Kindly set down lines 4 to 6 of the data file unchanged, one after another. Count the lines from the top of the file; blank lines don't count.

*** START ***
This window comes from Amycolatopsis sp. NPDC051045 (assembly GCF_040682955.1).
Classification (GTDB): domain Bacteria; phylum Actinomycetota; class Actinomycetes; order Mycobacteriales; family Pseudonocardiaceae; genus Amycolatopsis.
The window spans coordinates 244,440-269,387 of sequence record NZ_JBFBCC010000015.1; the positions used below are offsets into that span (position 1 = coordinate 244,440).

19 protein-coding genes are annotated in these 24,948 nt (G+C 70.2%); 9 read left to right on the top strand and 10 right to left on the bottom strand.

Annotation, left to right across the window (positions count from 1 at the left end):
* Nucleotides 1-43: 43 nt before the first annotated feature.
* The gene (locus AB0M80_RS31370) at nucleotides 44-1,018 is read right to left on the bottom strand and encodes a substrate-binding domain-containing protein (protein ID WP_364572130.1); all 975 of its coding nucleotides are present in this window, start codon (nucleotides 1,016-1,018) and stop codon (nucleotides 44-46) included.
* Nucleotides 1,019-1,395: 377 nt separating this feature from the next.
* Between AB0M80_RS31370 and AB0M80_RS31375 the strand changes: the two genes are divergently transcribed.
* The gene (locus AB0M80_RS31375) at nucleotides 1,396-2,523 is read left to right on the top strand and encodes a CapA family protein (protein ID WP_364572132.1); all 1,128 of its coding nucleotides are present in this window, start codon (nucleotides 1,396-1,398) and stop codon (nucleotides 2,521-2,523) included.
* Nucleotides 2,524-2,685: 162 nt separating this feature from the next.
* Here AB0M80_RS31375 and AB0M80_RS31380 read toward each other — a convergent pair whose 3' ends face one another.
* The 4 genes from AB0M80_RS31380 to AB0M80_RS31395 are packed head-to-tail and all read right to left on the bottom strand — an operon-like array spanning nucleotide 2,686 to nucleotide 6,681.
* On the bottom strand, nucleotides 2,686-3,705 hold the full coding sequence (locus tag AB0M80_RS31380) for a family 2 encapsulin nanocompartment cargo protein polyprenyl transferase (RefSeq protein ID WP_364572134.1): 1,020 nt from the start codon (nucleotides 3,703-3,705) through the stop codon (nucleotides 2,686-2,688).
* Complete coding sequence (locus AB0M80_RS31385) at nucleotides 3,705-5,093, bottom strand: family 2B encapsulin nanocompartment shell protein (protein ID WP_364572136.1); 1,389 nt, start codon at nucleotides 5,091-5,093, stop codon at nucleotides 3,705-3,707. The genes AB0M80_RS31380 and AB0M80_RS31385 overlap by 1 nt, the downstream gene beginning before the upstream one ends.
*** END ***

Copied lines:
19 protein-coding genes are annotated in these 24,948 nt (G+C 70.2%); 9 read left to right on the top strand and 10 right to left on the bottom strand.

Annotation, left to right across the window (positions count from 1 at the left end):
* Nucleotides 1-43: 43 nt before the first annotated feature.